Russia’s pension system in the context of world experience and expected trends

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Title: Russia’s pension system in the context of world experience and expected trends
Author: Vlasov, Sergey ; Mamedli, Mariam
Organization: Suomen Pankki
Bank of Finland
Department / Unit: Siirtymätalouksien tutkimuslaitos (BOFIT)
Institute for Economies in Transition (BOFIT)
Series: BOFIT Policy Brief
Series number: 10/2018
Year of publication: 2018
Publication date: 20.12.2018
Pages: 27
Subject (yso): eläkkeet; kustannukset; eläkejärjestelmät; eläkeikä; julkinen talous; eläkerahastot
Keywords: Bofit-kokoelma; Venäjä; eläkeuudistukset
JEL: H55; H68; H75
Other keywords: pension fund revenues and expenditures; pension reforms; retirement age increase; fiscal sustainability; Russia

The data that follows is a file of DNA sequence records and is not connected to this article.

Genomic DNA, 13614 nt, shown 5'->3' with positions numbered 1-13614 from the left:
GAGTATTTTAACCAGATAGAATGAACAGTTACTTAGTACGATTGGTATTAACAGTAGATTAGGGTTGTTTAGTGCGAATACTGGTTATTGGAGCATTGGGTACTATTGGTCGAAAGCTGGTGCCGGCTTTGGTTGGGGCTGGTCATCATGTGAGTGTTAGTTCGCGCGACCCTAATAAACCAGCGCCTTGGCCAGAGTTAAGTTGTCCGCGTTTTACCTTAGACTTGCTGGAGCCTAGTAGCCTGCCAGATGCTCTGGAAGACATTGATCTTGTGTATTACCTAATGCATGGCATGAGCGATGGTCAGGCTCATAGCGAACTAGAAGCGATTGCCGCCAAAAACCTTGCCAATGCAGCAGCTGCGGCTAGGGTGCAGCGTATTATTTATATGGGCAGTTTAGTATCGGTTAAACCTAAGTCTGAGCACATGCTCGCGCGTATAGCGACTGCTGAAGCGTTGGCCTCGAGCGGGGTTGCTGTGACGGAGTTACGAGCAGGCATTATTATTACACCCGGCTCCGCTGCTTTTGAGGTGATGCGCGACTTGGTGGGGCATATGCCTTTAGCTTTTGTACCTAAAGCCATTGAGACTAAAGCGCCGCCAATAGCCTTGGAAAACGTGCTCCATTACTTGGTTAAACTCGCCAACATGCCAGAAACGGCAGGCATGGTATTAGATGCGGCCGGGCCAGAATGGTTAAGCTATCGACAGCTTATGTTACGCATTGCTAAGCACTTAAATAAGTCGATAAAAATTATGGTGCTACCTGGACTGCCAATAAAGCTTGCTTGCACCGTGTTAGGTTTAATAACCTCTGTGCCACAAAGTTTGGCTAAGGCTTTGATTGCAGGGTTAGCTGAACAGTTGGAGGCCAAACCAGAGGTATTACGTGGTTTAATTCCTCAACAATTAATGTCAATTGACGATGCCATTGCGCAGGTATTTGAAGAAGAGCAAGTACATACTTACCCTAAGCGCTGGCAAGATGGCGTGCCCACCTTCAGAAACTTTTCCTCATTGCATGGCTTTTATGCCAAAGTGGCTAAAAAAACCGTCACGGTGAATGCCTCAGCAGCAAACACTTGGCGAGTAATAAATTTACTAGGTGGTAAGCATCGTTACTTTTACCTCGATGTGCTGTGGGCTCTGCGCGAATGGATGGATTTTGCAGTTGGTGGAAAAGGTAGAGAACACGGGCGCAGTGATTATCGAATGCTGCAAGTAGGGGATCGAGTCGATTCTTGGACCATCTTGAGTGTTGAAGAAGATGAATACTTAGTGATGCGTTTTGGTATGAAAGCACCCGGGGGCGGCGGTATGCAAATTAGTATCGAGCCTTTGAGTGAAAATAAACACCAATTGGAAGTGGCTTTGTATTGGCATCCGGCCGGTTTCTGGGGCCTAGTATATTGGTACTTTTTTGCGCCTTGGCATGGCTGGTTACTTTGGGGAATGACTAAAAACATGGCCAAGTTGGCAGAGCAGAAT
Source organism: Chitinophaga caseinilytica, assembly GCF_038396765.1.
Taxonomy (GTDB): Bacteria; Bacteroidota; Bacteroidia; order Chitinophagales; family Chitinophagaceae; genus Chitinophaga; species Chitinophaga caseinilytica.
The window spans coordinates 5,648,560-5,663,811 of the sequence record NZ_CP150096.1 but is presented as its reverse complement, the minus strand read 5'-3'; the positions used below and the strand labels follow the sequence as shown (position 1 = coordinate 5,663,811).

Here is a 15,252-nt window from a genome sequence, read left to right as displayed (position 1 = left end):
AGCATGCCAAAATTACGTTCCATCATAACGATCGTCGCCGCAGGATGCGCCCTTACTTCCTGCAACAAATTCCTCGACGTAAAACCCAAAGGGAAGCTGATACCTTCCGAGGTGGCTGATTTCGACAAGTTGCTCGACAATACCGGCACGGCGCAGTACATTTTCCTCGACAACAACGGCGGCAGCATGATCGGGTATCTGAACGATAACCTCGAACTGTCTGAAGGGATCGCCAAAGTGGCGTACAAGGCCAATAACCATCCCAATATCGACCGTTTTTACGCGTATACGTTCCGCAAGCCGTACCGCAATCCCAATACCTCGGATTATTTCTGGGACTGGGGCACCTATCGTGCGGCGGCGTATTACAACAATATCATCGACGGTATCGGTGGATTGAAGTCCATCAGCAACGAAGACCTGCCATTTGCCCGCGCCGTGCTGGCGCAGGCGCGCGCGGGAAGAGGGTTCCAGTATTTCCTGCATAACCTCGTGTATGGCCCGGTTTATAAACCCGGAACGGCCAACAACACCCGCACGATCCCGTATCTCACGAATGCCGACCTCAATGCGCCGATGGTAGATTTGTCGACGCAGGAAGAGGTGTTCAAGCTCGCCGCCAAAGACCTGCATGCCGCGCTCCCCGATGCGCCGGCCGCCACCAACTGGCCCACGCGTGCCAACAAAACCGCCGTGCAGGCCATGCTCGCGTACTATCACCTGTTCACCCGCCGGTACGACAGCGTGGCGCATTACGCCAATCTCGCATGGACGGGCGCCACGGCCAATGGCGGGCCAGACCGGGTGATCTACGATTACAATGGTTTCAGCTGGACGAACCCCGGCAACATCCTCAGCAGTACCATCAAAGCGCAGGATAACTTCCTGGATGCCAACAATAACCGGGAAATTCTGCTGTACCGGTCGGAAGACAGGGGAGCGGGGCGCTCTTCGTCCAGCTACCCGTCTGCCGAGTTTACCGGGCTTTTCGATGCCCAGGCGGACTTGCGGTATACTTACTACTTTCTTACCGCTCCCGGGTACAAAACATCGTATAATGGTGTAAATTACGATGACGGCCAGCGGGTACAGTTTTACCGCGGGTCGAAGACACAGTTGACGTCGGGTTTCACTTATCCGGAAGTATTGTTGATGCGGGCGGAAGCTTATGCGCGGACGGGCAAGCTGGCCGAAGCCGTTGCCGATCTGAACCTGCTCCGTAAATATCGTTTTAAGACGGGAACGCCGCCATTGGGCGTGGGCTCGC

Abstract: Russia’s level of pension provision lags most OECD countries, as well as faces challenges from rising pension fund deficits and an aging population. On the current course, in the long run Russia can expect decreased budget revenues that would require to adjust government spending. While many countries moved after the 2008 global financial crisis to overhaul their pension systems, Russia postponed action until recently. This paper presents estimates of retirement pension expenditures through 2035 under various assumptions about economic growth, demographic composition, and possible reforms to the pension system. Two recent measures by the government (abolition of indexing adjustments for working retirees and an increase in the retirement age for public servants) will slightly mitigate the long-term negative trends. For any of our assumptions, Russia’s decision to begin raising the retirement age by six months a year starting in 2019 will put the retirement pension expenditures relative to GDP on the downward trajectory. This reform allows an accelerating increase in pensions to improve retiree welfare and makes up for some of expected decline in overall budget revenues, making it easier to stabilize the level of public spending relative to GDP. Acceleration of economic growth backed by structural reforms limits further the growth in pension expenditures.

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